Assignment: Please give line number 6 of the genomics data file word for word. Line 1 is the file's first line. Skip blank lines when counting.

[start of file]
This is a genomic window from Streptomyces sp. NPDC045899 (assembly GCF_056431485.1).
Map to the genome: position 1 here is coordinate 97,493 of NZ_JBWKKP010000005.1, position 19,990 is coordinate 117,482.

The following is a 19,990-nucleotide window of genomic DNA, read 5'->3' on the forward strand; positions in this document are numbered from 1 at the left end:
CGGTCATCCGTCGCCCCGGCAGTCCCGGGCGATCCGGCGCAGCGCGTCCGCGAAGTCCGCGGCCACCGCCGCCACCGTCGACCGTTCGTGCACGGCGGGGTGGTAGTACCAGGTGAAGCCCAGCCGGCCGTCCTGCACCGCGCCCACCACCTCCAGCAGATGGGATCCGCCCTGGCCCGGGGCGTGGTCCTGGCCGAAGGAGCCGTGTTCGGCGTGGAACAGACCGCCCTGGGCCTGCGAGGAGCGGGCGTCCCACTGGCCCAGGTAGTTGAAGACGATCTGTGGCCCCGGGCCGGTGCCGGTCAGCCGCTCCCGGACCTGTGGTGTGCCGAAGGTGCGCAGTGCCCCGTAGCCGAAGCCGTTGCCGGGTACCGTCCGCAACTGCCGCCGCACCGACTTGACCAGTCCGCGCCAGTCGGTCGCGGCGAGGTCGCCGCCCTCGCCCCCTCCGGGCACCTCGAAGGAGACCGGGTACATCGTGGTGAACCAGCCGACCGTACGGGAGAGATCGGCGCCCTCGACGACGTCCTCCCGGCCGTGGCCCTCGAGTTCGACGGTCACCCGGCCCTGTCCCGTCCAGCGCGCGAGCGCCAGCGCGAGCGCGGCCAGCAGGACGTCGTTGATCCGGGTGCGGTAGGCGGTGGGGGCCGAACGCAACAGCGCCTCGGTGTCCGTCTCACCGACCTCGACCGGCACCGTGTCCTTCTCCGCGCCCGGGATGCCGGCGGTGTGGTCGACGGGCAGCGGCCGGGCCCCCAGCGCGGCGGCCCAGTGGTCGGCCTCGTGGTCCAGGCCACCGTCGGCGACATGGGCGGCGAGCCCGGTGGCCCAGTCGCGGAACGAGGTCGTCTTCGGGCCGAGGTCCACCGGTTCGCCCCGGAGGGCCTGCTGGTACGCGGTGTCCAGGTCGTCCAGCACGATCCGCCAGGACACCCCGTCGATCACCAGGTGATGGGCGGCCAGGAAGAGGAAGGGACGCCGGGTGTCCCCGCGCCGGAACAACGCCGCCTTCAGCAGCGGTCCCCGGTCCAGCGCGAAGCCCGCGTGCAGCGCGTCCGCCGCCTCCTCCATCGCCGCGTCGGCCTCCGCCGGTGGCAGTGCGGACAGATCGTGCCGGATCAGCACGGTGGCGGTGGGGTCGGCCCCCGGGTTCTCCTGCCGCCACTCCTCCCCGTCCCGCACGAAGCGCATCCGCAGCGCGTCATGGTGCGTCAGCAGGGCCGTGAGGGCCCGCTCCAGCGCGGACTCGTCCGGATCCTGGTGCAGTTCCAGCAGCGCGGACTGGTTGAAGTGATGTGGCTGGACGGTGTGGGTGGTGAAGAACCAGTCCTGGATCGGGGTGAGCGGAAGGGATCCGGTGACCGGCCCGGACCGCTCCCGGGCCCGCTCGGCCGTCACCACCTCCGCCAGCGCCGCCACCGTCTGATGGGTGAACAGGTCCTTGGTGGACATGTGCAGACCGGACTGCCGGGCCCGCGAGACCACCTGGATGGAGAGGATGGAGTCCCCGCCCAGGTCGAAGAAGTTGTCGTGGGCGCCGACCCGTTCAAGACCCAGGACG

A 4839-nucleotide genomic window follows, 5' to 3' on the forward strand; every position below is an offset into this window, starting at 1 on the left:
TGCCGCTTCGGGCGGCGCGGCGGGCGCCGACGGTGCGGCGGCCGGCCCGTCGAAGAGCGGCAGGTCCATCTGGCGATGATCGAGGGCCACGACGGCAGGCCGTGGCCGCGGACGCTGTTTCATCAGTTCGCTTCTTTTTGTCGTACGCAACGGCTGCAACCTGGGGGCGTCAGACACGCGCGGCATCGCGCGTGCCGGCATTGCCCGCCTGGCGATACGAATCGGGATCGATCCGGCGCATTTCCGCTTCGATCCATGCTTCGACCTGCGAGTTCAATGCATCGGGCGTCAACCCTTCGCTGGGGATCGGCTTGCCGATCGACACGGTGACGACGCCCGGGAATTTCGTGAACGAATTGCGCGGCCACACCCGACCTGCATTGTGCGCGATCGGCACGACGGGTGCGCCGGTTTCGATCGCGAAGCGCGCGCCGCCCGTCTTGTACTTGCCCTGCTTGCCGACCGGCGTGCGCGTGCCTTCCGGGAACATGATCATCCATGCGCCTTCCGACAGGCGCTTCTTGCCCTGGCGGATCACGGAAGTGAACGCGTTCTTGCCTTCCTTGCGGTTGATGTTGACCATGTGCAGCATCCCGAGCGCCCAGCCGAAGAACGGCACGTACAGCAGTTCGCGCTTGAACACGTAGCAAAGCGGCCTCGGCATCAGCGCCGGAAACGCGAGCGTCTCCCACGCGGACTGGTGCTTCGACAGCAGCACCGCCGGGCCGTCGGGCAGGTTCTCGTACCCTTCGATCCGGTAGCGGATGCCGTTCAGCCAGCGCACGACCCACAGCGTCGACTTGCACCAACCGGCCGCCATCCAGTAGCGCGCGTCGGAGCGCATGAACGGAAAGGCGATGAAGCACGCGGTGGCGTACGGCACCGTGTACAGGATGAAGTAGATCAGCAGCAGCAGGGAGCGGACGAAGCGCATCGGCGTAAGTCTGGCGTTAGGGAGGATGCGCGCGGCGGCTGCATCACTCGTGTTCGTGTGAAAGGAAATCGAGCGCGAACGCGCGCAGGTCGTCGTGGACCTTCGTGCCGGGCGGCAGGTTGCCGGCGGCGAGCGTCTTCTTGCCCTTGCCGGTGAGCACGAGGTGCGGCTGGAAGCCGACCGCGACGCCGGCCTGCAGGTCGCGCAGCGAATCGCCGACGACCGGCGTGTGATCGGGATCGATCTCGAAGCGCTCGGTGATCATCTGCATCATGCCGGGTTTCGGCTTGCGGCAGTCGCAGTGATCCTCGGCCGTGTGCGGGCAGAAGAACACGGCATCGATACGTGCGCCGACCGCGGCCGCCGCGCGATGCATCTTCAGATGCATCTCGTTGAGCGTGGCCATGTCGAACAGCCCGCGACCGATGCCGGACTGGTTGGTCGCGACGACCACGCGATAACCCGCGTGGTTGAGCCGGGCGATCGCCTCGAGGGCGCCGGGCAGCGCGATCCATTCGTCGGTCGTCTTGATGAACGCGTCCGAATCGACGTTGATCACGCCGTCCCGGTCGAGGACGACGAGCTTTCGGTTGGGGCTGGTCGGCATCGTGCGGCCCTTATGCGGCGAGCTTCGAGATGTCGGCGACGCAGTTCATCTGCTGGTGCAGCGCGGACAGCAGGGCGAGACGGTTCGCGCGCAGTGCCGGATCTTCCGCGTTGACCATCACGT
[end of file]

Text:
TGCCGCTTCGGGCGGCGCGGCGGGCGCCGACGGTGCGGCGGCCGGCCCGTCGAAGAGCGGCAGGTCCATCTGGCGATGATCGAGGGCCACGACGGCAGGCCGTGGCCGCGGACGCTGTTTCATCAGTTCGCTTCTTTTTGTCGTACGCAACGGCTGCAACCTGGGGGCGTCAGACACGCGCGGCATCGCGCGTGCCGGCATTGCCCGCCTGGCGATACGAATCGGGATCGATCCGGCGCATTTCCGCTTCGATCCATGCTTCGACCTGCGAGTTCAATGCATCGGGCGTCAACCCTTCGCTGGGGATCGGCTTGCCGATCGACACGGTGACGACGCCCGGGAATTTCGTGAACGAATTGCGCGGCCACACCCGACCTGCATTGTGCGCGATCGGCACGACGGGTGCGCCGGTTTCGATCGCGAAGCGCGCGCCGCCCGTCTTGTACTTGCCCTGCTTGCCGACCGGCGTGCGCGTGCCTTCCGGGAACATGATCATCCATGCGCCTTCCGACAGGCGCTTCTTGCCCTGGCGGATCACGGAAGTGAACGCGTTCTTGCCTTCCTTGCGGTTGATGTTGACCATGTGCAGCATCCCGAGCGCCCAGCCGAAGAACGGCACGTACAGCAGTTCGCGCTTGAACACGTAGCAAAGCGGCCTCGGCATCAGCGCCGGAAACGCGAGCGTCTCCCACGCGGACTGGTGCTTCGACAGCAGCACCGCCGGGCCGTCGGGCAGGTTCTCGTACCCTTCGATCCGGTAGCGGATGCCGTTCAGCCAGCGCACGACCCACAGCGTCGACTTGCACCAACCGGCCGCCATCCAGTAGCGCGCGTCGGAGCGCATGAACGGAAAGGCGATGAAGCACGCGGTGGCGTACGGCACCGTGTACAGGATGAAGTAGATCAGCAGCAGCAGGGAGCGGACGAAGCGCATCGGCGTAAGTCTGGCGTTAGGGAGGATGCGCGCGGCGGCTGCATCACTCGTGTTCGTGTGAAAGGAAATCGAGCGCGAACGCGCGCAGGTCGTCGTGGACCTTCGTGCCGGGCGGCAGGTTGCCGGCGGCGAGCGTCTTCTTGCCCTTGCCGGTGAGCACGAGGTGCGGCTGGAAGCCGACCGCGACGCCGGCCTGCAGGTCGCGCAGCGAATCGCCGACGACCGGCGTGTGATCGGGATCGATCTCGAAGCGCTCGGTGATCATCTGCATCATGCCGGGTTTCGGCTTGCGGCAGTCGCAGTGATCCTCGGCCGTGTGCGGGCAGAAGAACACGGCATCGATACGTGCGCCGACCGCGGCCGCCGCGCGATGCATCTTCAGATGCATCTCGTTGAGCGTGGCCATGTCGAACAGCCCGCGACCGATGCCGGACTGGTTGGTCGCGACGACCACGCGATAACCCGCGTGGTTGAGCCGGGCGATCGCCTCGAGGGCGCCGGGCAGCGCGATCCATTCGTCGGTCGTCTTGATGAACGCGTCCGAATCGACGTTGATCACGCCGTCCCGGTCGAGGACGACGAGCTTTCGGTTGGGGCTGGTCGGCATCGTGCGGCCCTTATGCGGCGAGCTTCGAGATGTCGGCGACGCAGTTCATCTGCTGGTGCAGCGCGGACAGCAGGGCGAGACGGTTCGCGCGCAGTGCCGGATCTTCCGCGTTGACCATCACGT